The Georgia Farm Bureau Board of Directors voted unanimously on Jan. 15 to support the state water plan approved by the Georgia Water Council on Jan. 8 and urged the General Assembly to approve it.
“Agriculture is the largest industry in the state, and water is essential to its existence,” Georgia Farm Bureau President Zippy Duvall says. “We appreciate the open process the Water Council used in developing this plan, and we urge the General Assembly to approve it. Georgia Farm Bureau members actively attended all of the public meetings the Water Council held across the state to represent agriculture's opinions on each stage of the proposed plan. Changes made in the plan through its various stages reflected that our concerns were heard, and the responsive attitude of the Council and Environmental Protection Division has been greatly appreciated by the members of Georgia Farm Bureau.”
The Georgia Farm Bureau Board of Directors cited several key reasons for their vote of support for the Water Council's plan.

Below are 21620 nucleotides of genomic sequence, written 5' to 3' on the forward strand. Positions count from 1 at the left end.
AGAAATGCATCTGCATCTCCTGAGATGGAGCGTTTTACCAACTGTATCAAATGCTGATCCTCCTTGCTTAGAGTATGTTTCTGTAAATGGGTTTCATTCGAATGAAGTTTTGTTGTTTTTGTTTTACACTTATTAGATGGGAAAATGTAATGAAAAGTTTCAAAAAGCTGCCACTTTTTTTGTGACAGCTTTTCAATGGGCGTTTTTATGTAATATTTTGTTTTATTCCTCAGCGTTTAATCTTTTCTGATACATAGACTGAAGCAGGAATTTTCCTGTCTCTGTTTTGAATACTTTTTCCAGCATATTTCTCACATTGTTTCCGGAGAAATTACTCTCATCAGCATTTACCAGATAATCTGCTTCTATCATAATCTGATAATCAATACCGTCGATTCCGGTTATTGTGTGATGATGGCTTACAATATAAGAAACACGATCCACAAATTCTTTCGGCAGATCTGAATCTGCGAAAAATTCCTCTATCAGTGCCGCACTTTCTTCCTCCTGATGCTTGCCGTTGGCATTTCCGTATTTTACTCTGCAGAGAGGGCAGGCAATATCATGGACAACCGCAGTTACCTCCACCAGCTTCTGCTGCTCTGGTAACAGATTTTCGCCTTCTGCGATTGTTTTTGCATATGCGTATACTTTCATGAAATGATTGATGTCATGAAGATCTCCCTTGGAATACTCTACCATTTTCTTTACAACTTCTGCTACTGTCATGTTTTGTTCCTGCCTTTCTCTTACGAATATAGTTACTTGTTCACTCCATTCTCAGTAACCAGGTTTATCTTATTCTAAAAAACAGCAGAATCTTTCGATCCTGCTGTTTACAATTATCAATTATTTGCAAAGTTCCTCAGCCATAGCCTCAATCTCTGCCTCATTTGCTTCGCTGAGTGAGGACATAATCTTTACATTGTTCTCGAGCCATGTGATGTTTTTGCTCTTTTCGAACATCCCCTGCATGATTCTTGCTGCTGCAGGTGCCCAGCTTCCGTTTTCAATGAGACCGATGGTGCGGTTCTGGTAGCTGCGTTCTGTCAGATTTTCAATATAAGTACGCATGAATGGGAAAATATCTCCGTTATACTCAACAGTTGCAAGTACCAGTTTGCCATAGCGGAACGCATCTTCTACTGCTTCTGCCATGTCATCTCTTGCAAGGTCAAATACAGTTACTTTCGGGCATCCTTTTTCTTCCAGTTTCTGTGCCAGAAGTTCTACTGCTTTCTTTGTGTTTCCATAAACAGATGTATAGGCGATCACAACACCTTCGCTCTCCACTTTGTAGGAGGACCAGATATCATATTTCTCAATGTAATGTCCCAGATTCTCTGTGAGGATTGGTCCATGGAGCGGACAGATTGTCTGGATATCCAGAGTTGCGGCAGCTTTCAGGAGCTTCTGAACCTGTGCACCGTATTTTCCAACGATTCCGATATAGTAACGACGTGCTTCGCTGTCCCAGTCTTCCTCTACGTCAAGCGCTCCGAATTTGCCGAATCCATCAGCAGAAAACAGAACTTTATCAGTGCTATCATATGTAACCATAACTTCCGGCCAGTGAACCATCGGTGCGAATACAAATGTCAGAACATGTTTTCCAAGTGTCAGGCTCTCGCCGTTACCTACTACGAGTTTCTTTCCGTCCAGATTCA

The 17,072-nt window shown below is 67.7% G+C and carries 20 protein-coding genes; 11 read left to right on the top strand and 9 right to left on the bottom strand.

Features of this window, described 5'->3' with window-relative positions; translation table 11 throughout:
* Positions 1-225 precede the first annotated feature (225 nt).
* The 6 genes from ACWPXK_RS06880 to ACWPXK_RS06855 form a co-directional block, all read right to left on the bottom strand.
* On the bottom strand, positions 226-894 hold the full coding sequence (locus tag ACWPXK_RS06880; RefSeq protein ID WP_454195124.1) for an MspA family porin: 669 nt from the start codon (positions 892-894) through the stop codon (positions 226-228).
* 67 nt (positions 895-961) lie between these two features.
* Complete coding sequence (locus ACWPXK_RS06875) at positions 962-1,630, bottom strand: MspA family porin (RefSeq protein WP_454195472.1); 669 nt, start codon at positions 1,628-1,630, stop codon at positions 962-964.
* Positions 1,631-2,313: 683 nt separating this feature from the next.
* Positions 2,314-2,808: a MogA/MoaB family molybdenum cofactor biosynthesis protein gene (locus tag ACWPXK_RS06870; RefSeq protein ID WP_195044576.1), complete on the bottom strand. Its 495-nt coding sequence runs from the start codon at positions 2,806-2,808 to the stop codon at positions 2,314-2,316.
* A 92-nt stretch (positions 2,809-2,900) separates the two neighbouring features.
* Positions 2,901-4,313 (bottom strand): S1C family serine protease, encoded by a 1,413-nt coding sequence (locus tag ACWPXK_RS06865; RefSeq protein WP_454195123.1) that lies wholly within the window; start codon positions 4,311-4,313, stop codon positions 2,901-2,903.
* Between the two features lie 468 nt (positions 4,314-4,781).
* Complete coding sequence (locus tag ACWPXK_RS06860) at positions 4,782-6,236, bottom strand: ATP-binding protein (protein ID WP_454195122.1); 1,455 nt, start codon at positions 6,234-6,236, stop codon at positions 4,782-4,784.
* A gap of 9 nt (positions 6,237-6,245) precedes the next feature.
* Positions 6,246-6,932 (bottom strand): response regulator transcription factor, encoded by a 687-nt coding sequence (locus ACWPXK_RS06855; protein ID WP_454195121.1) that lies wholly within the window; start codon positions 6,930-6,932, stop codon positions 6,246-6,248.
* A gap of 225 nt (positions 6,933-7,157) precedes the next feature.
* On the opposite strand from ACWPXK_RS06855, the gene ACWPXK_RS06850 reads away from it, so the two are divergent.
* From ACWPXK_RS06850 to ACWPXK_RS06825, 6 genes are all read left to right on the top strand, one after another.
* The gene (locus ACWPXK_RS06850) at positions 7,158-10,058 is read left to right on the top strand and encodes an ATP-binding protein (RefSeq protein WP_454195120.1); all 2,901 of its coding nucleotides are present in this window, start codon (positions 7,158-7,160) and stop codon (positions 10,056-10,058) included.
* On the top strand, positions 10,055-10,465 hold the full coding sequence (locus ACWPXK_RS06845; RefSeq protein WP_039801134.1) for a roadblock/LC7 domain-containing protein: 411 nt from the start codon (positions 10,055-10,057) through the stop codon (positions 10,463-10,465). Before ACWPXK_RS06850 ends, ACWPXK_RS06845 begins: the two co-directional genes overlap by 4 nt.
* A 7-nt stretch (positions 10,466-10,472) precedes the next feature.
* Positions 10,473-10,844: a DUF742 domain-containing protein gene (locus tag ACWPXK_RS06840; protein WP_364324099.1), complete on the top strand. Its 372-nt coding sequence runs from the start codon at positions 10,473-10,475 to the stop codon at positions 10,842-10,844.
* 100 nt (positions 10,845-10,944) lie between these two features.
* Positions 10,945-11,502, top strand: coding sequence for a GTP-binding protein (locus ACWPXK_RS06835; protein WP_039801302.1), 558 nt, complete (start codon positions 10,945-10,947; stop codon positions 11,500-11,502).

Georgia Farm Bureau supports regulated riparian water rights and farmers having timely access to water. The plan acknowledges this concern.
Georgia Farm Bureau has testified to the necessity of augmenting current water supplies through all reasonable means, including building more reservoirs, aquifer storage and recovery, where appropriate, and desalination. The plan recognizes the need for these methods of increasing our water supplies.
Early in the comment process, Georgia Farm Bureau expressed concern that an earlier version of the water plan vested an inordinate amount of authority in the office of the EPD director. This concern was not rooted in any distrust of any past, present or future EPD director, however the organization was concerned that any appointed individual should have such centralized authority over an asset as vital as water. The final plan includes ways to decentralize some of the authority originally vested in the EPD Director by calling for the EPD to consult with other departments and providing for the governor, lieutenant governor and house speaker to appoint the regional water councils, which will represent each of the 11 water planning regions outlined in the plan.